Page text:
- Check the dump valve assembly. If the compressor is running and you can feel air coming out of the clear line under the headbox, this means that the dump valve isn’t closing. A new dump valve may be needed.
- Test the Booster. Run a working coax cable directly from the Main to the Booster. Make sure the Booster switch is in the “on” position, the cable is fully tightened, and the cord is snug in the back. Plug the Booster directly into a free outlet separate from the Main. Disconnect the oxygen inlet hose on the back of the Booster and check for a vacuum. Listen to determine if the Booster compressor is coming on. If it’s humming but not coming on (no vacuum) turn it off immediately and call service.
- When you reconnect the system, check all cords, cables, and connections. Power cords and cables can come loose over time from vibration. Coax cables can jam and seem fully tightened when they’re still loose. Wiggle the screw connector and keep trying to move the nut until it is tight (tighten only by hand).
- Eliminate non-functional components. Pull out any non-functional concentrators and/or relay boxes. You can often assemble a temporary system with the working components while others are being serviced.
WARNING: Never operate the HVO system with the oxygen concentrators powered off but still connected to the manifold unless the flow valves are turned all the way to zero. Running atmospheric air through concentrators that are powered off could cause permanent damage to the sieve beds. The best practice is to disconnect the oxygen line from each non-functional concentrator and plug the hole in the manifold where they were removed.
Possible installation issues:
- Building wiring problems:
- Power fluctuations or shared circuits with insufficient power
- Sometimes a lightning strike can cause blown circuits. The HVO circuits should reset but some concentrators have external pop off fuses that need to be reset.
- Trying to run your system off of a generator that doesn’t produce enough power
- Insufficient ventilation. In an airtight space, nitrogen build-up / oxygen depletion can occur. Ensure that you have adequate ventilation that pulls in outside air. A rule-of-thumb is to plan for 100 CFM per 10 LPM oxygen concentrator. Thus, a system with six oxygen concentrators would require 600 CFM of air flow.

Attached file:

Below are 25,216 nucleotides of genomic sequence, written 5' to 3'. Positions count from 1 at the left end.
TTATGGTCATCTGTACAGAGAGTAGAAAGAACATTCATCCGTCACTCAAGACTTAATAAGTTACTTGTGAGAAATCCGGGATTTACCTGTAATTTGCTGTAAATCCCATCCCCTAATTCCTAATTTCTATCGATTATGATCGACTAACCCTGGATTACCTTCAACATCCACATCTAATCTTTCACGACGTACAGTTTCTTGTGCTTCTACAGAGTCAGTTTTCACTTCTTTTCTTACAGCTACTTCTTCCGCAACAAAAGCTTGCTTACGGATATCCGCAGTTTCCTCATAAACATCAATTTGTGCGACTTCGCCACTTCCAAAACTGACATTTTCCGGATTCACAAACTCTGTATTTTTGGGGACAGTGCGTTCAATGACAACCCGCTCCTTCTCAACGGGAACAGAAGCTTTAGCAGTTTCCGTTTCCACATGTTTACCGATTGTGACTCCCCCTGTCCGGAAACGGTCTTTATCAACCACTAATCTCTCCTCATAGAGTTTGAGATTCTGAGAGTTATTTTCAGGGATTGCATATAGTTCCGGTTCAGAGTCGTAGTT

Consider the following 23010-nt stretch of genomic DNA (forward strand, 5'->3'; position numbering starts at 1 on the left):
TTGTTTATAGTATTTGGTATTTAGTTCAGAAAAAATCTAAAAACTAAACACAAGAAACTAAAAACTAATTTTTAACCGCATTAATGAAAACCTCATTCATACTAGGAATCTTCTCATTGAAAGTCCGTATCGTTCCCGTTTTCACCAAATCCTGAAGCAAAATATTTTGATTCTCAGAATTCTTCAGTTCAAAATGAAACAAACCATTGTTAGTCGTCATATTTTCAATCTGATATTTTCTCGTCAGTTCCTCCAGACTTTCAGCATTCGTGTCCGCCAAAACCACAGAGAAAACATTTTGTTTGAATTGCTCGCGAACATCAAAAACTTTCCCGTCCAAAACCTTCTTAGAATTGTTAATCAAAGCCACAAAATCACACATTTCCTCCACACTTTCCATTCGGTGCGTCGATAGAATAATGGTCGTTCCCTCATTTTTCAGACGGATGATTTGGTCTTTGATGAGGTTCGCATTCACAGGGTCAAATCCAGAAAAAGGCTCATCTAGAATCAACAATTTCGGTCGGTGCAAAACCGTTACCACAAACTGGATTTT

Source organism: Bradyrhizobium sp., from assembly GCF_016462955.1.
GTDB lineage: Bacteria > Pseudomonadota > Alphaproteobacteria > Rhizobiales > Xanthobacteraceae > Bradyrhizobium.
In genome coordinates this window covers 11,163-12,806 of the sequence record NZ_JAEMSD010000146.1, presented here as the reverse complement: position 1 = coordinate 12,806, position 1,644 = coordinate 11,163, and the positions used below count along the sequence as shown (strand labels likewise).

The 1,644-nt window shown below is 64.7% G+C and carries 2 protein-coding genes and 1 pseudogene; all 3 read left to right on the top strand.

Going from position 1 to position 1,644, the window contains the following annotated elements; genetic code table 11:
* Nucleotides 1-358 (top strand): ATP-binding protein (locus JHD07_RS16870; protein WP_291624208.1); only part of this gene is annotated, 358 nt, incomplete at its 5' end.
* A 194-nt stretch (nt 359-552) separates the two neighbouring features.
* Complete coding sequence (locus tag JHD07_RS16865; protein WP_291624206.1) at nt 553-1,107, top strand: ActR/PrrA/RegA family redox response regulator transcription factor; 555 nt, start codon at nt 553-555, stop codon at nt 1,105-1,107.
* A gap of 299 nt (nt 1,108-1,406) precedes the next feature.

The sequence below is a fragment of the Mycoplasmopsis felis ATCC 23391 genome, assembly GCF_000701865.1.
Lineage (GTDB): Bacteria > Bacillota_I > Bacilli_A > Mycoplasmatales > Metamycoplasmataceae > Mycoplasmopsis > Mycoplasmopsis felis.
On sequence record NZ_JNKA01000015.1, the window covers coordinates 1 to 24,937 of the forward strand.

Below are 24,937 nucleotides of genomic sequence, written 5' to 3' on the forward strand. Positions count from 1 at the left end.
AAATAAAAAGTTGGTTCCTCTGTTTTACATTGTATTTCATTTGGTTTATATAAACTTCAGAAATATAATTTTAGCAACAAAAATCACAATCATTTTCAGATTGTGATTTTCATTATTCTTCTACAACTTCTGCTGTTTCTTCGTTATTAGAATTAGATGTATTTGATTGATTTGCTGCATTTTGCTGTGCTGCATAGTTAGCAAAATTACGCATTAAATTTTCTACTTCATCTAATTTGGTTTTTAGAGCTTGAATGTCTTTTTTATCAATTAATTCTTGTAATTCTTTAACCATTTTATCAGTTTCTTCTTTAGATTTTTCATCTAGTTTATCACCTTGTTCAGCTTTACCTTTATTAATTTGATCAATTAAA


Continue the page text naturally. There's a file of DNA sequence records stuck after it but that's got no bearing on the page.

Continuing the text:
- Ambient temperature is above or below what is recommended for PSA oxygen concentrators. Practically all models operate best between 45 – 90℉, with humidity below 85%, although humidity of less than 50% is optimal.
Low oxygen purity can be caused by:
- Concentrator flow rate dialed too high
- Flow meters should be dialed to just below the top flow rate. For example, a 10 lpm oxygen concentrator should be dialed back to 9-9.5 lpm.
- Power isn’t reaching oxygen concentrators:
- Not all concentrators are plugged in
- Relay box or circuit-breaker tripped
- Leak in the manifold. Check all the oxygen lines.
- Check that the brass fitting is securely seated on the barb of the oxygen concentrator. Hand tighten fittings. Do not use tools on the brass fittings that connect the oxygen lines to the oxygen concentrators.
- Check the manifold (clear plastic oxygen) lines at the push-to-connect fittings. If necessary, cut off the ends of the lines to make a flush cut, and re-insert into push to connect manifold or connection.
- Concentrators that use a mechanical power switch work best with the HVO system. Some concentrators (e.g. Sequal Integra) use an electronic power switch that doesn’t turn back on even though the relay box is calling for power.
- Plug your concentrator directly into the wall and turn it on. Disconnect power cord, wait 10 seconds and plug it back in. If the concentrator does not power back on, it may not work with the HVO system.
NOTE: If you have an issue with a Booster, there’s a simple temporary fix: Disconnect the oxygen input hose in the back of the Booster and reconfigure the manifold so that all of the oxygen that was going to the Booster is redirected to the Main or other working Boosters. The system will run at reduced efficiency, but it will run.
We understand the urgency of your issue. To make the support process safe, responsive, and efficient, we need information from you.
Please provide the following:
- Photos of the inside of the headbox(es). You must remove the three Phillips-head screws from the lid. Open the lid and take several pictures of the inside of the headbox. We need to see the logic board, compressor assembly, compressor dump-valve solenoid, and the “riser” (where oxygen from the compressor enters the tank). If there are other photos that may be useful, please supply those, as well.
DANGER: Do not reach into the headbox when the system is plugged into live power.
- Any notes about what you’ve tried. Be sure to go through the Diagnostic Procedure below BEFORE contacting us.
- Send an email with photos attached to email@example.com and include the following:
- A subject line that states “HVO ISSUE at <your business>”.
- A description of the problem.
- Your name, phone number, and the time that the problem was first observed.
- Your notes, including any recent events that may be relevant (visit from electrician, new HVO components, lightning storm, power outage).
For urgent issues, please email firstname.lastname@example.org or you can text +1 (402) 990-6143. An urgent issue is defined as an HVO-related component failure that has resulted in a loss of function.
NOTE: We do not provide 24×7 support, but we will go out of our way to help you as quickly as possible.